Foundations Of Cognitive Science

Stopping Rule

A k-means cluster analysis of a data set is an iterative procedure that assigns data points to k different clusters in such a way that each member of a cluster is closer to the centroid of that cluster than to the centroid of any other cluster to which other data points have been assigned. However, whenever cluster analysis is performed, one question that must be answered is “How many clusters should be used?” (in other words, what should the value of k be?). An answer to this question is called a stopping rule.  Unfortunately, no single stopping rule has been agreed upon (Aldenderfer & Blashfield, 1984; Everitt, 1980). As a result, there exist many different types of methods for determining k (Milligan & Cooper, 1985).

While no general method exists for determining the optimal number of clusters, one can take advantage of heuristic information concerning the domain that is being clustered to come up with a satisfactory stopping rule for this domain.   Dawson et al. (2000) argued that when the hidden unit activities of a trained network are being clustered, there must be a correct mapping from these activities to output responses, because a trained network has itself has discovered one such mapping. They used this position to create the following stopping rule: extract the smallest number of clusters such that every hidden unit activity vector assigned to the same cluster produces the same output response in the network.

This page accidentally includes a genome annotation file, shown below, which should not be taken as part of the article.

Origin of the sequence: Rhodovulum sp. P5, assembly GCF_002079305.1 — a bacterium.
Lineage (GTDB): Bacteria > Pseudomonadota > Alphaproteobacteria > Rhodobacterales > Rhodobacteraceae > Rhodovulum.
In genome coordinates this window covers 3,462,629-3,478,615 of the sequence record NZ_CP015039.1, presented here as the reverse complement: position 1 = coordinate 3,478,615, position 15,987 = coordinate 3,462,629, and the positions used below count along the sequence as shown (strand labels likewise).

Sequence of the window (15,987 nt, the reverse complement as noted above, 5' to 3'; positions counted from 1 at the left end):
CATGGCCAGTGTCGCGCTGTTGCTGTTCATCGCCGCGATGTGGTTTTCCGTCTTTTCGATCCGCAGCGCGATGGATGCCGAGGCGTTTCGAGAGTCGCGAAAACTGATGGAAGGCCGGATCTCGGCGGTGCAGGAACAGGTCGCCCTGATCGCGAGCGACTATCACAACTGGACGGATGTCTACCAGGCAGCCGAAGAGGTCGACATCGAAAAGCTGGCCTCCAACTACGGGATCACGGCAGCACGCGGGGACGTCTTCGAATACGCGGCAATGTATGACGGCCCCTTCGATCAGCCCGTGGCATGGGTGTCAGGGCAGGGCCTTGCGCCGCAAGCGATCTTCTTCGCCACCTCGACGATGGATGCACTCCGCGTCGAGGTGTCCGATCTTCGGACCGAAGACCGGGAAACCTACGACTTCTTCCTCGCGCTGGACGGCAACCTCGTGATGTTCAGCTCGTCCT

1. Aldenderfer, M. S., & Blashfield, R. K. (1984). Cluster Analysis (Vol. 07-044). Beverly Hills, CA: Sage Publications.
  2. Dawson, M. R. W., Medler, D. A., McCaughan, D. B., Willson, L., & Carbonaro, M. (2000). Using extra output learning to insert a symbolic theory into a connectionist network. Minds And Machines, 10, 171-201.
  3. Everitt, B. (1980). Cluster Analysis. New York: Halsted.
  4. Milligan, G. W., & Cooper, M. C. (1985). An examination of procedures for determining the number of clusters in a data set. Psychometrika, 50, 159-179.

(Added April 2011)